How To Grow A Brain

I think most of us humans vastly under-appreciate the complexity, power, and limitations of nervous systems — in ourselves and in other animals. Inside our skulls an astounding amount of microscopic…


Screen Gems


Evergreen Lessons from the Gladiator Movie

I have always loved movies. They educate, entertain, inspire, and move us taking us to other countries, other cultures, and sometimes other worlds. They regale us with stories of what was (the past); what is (the present) and what will and can be (the future) using various movie genres — drama, historical romance, comedy, romantic comedy, science fiction, horror, thriller, crime drama, musical, fiction, non-fiction, action, western, animation, history, satire, documentaries and many others.

Some films are such epic works of art that you never forget them. One such film is the 2000 film Gladiator starring Russell Crowe and Joaquin Phoenix. The film was and still remains a masterpiece. It ranks amongst my best films of all time right alongside Braveheart, Green Mile, A Beautiful Mind, Forrest Gump, and Shawshank Redemption to name a few. It is an incredible movie. I fell in love with the song ‘Now We Are Free’, part of the musical compositions for the film by Hans Zimmer and Lisa Gerrard.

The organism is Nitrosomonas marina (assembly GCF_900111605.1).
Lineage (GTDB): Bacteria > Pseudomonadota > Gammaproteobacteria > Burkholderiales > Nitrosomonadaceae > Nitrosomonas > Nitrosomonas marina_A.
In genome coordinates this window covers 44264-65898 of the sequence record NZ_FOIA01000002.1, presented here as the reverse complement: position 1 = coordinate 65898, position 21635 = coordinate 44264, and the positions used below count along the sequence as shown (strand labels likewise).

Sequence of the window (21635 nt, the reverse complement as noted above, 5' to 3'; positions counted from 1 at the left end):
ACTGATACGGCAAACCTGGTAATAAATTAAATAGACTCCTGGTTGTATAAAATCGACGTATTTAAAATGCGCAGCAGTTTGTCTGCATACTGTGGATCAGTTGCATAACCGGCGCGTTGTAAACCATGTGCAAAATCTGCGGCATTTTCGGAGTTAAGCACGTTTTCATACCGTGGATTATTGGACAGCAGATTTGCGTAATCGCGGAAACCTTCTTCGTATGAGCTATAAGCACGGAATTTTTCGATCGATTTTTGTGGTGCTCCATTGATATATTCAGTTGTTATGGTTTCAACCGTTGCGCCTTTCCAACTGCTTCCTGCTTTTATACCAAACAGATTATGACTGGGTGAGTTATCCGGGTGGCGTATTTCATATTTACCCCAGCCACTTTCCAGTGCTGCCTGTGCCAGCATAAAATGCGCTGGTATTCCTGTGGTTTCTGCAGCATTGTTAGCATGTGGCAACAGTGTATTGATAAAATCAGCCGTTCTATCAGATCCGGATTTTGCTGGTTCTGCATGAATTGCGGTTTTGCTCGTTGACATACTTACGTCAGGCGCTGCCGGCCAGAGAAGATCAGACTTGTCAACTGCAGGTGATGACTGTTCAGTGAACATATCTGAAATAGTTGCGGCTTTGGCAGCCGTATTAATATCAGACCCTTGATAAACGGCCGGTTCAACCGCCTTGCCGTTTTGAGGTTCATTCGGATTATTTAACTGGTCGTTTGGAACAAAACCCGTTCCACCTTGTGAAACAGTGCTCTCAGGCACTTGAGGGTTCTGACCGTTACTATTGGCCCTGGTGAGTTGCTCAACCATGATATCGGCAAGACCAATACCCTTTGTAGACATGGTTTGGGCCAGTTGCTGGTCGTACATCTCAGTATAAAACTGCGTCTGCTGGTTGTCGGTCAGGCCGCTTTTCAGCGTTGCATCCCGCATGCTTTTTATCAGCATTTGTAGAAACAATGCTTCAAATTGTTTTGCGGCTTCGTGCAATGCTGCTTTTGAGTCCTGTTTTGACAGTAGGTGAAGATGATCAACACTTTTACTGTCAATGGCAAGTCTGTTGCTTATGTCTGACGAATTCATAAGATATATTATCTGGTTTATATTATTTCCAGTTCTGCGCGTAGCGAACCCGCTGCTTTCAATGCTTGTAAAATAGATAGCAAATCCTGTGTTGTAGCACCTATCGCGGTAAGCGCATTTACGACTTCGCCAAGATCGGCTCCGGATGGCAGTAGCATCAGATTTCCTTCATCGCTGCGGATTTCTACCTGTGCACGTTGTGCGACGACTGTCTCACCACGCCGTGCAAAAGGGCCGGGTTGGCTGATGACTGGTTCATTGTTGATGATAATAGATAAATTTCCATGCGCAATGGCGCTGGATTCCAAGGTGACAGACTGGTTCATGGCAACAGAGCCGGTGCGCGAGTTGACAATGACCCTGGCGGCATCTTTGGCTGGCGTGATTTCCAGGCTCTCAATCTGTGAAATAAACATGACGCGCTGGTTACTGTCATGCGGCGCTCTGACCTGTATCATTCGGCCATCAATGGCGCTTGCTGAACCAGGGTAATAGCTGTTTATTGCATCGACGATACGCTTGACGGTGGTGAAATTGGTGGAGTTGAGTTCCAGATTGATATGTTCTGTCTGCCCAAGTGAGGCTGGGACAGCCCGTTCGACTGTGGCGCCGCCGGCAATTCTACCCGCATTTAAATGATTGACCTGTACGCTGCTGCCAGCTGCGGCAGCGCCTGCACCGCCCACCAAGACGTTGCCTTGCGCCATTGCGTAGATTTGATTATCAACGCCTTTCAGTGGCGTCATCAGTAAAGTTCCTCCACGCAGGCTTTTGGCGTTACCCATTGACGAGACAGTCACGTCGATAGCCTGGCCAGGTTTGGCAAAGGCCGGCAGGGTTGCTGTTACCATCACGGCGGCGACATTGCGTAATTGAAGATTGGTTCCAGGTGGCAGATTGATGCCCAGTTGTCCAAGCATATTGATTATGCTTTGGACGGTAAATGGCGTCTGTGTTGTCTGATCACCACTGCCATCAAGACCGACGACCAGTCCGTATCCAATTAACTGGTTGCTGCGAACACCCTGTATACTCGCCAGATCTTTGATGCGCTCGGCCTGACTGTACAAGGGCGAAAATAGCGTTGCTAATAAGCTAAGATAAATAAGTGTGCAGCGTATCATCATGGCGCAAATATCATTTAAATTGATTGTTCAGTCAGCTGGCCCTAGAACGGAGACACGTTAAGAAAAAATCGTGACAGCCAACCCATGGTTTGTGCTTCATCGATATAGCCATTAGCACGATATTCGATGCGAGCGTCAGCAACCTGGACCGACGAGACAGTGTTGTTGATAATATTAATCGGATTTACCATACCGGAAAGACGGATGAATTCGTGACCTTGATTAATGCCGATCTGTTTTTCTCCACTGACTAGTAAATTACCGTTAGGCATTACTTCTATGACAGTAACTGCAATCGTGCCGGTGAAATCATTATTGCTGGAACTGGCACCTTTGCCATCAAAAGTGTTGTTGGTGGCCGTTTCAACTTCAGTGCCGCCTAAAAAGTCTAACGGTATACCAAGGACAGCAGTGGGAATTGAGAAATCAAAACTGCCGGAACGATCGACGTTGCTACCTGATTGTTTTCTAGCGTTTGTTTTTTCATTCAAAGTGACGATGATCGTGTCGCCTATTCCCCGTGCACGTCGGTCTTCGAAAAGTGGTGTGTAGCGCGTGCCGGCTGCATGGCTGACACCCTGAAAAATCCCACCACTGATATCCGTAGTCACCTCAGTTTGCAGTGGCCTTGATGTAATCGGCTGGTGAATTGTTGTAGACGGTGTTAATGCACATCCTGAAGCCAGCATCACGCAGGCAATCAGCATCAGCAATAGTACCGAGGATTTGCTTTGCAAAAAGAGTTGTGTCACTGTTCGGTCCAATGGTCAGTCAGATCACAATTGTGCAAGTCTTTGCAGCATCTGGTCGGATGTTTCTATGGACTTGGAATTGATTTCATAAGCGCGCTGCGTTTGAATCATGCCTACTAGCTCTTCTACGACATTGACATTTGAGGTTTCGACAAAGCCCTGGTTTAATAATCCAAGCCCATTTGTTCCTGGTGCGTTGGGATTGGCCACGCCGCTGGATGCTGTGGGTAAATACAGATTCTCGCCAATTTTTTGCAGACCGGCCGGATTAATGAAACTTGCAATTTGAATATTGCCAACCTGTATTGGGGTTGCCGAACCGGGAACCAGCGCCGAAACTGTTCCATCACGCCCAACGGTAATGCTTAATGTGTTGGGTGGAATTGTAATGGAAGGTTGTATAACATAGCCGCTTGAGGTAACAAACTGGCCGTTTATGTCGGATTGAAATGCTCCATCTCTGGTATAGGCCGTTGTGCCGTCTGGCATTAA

I was privileged to watch it again some days ago when it was aired on a local channel and was reminded of why it has such an evergreen appeal. Though the movie is a historical one, the intrigues, politics, and life lessons remain relevant today.

Russell Crowe plays Maximus Decimus Meridius, a respected Roman General whose loyalty and love for Emperor Marcus Aurelius irks his son Commodus played by Joaquin Phoenix. After many conquests and battles, Emperor Marcus declares he is old and tired informing Maximus that his son Commodus is unfit to rule. Commodus is more of a pampered child than a warrior. The emperor intimates Maximus of his plan to make him his successor and restore the Roman Republic. The Emperor breaks the news to Commodus who upon receiving the news, feigns heartbreak and tears. The emperor overcome with emotion kneels in front of his son to comfort him and while embracing his father, Commodus suffocates him to death. Commodus declares himself emperor and demands Maximus loyalty. Maximus refuses as he is suspicious and seeks to gather his troops to avenge the king’s death. Commodus orders Maximus's arrest and execution, the killing of his wife and son…

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